We know it is nothing, but it is all we can do.
- Quote from Thierry Henry, Arsenal and France striker.
Professional footballers came under some heavy fire about their high salary scales from the media and the public in the late 1990s but 26 June, 2003, sombrely reminded the world that professional athletes test the limits of their physical fitness in order to entertain, and there is no price too high for that sort of commitment.
During the 72nd minute of the Confederations Cup semi-final between Cameroon and Colombia, with his wife and two children1 watching from the stands, Cameroonian midfielder Marc-Viven Foé2 (1975 - 2003) collapsed in the centre circle. No other player was within five yards of him. After being taken off on a stretcher, Foé was given oxygen. When this did not revive him, medical staff used mouth-to-mouth resuscitation and finally, in desperation, cardio-pulmonary respiration. All to no avail. Marc-Vivien Foé was pronounced dead at the medical centre at the Gerland Stadium in Lyon. A post-mortem examination revealed that he had died due to a disorder of his heart's electrical system. The whole event was witnessed on live transmission by one Researcher:
In the middle of the second half of the Confederations Cup semi-final (Cameroon 1 Colombia 0, by the way) Foé suddenly collapsed. It looked pretty bad - his eyes were rolling into the back of his head - and they stretchered him off. He died shortly afterwards - apparently they took him to first aid and his heart stopped there.
Then I had to play the pictures up to Manchester for their regional news, knowing that the body on the stretcher was exactly that. There's something of a sombre air around the sport newsroom at the moment. I've never known anything like it happen at a football match.
The news came particularly hard to the local football community, as Foé was registered as a player at Olympique Lyonnais at the time. However, Foé's death was equally saddening in Manchester, England, as he spent the previous season on loan to Manchester City, playing no small part in City's unexpected success during the 2002-03 season and scoring nine goals from midfield, including the last ever goal at the club's erstwhile home, Maine Road.
'Marco' first drew the attention of English fans during a highly successful 14-month stay at West Ham United, after a club-record £4.2m transfer from French club Lens. He immediately drew attention with his determined tackling and his natural flair in distribution. Above all, the qualities that shone through were his natural enthusiasm and enjoyment of the game of football; qualities that are too rare in the modern game. Tipped by many to be one of the 'Players of the Season' in the 2000-2001 season, he was instead sold for a not inconsiderable £6m to Olympique. There, he struggled to hold down a first-team place due to an unfortunate bout of malaria, but was well-respected by fans and players alike for his dedication to the club and his determination to regain his first-team place.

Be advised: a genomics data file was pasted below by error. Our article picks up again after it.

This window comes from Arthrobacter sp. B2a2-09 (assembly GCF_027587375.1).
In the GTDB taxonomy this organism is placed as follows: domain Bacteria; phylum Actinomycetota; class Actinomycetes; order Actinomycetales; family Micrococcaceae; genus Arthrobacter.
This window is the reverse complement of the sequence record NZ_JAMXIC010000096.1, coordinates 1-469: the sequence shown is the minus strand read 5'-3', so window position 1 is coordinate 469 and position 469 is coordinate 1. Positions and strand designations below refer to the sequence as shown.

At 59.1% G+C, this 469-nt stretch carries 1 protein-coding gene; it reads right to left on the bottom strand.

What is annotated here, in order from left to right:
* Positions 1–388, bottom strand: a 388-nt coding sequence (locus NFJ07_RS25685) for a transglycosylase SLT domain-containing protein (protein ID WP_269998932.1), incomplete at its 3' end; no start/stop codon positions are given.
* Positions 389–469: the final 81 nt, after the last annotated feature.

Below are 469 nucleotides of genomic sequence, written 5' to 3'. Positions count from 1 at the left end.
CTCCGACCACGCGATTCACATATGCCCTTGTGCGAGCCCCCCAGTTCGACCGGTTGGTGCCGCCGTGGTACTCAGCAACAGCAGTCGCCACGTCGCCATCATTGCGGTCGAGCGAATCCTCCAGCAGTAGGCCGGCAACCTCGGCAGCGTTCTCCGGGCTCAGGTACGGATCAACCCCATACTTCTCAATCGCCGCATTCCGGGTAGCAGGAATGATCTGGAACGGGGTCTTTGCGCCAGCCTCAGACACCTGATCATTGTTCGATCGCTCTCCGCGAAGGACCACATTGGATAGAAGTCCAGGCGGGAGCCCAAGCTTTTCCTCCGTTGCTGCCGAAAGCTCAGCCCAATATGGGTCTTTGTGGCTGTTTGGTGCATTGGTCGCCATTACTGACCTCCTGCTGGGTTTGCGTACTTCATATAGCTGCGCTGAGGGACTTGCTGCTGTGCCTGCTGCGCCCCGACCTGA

Foé was very much a regular for the Cameroon international team and, together with captain Rigobert Song, formed the backbone of Cameroon's 'indomitable lions', the team that vowed to take African football into the 21st Century and won the African Championships in 2002.
On a muted final weekend of the Confederations Cup, affection for Foé was widespread, from both club and country...
Manchester City retired Foé's number-23 shirt, and the fans' tributes were neatly encapsulated by manager Kevin Keegan, when he said:
We will all miss his smile and his personality. Nothing was ever too much trouble for him and he was the ultimate professional loved by everyone in the dressing room and the boardroom. He never gave this club less than 100 per cent and was a big factor in us finishing ninth in the table.
Olympique Lyonnais also retired Foé's shirt number and immediately posted a beautiful memorial on their website (translated from the original French):
Marc-Vivien Foé will leave us the memory of a charming boy, the incarnation of the joy in life. We will keep of him his bursts of laughter, the music which comes out of the changing room, and his kindness away from the ground. Marco, we will not forget you.
Cameroon, unaware of the off-field tragedy, beat Colombia 1-0, and the final was universally dedicated to Foé's memory. In the words of fellow midfielder and long-term friend, Geremi:
When we went to Marco's house, his wife told us to bring the trophy on behalf on Marco - the main thing is to play and to win the trophy for Marco.
The national team of France paid their respects too in the day's other semi-final; goalscorer Thierry Henry gesturing towards the heavens to dedicate his winner to Foé.
Cameroon all wore white shirts, discreetly bearing Marco's name in black, and all wore black armbands. Sadly, the Cameroon team could not capture the Cup, losing 1-0 to France in extra-time.
The Final Word
The summation of Marc-Vivien Foé's qualities was never expressed better than by the man himself who, during a BBC interview, imparted advice from which a large proportion of professional footballers would benefit:
My strength is my calmness. I believe you are at your best when you are discreet and calm.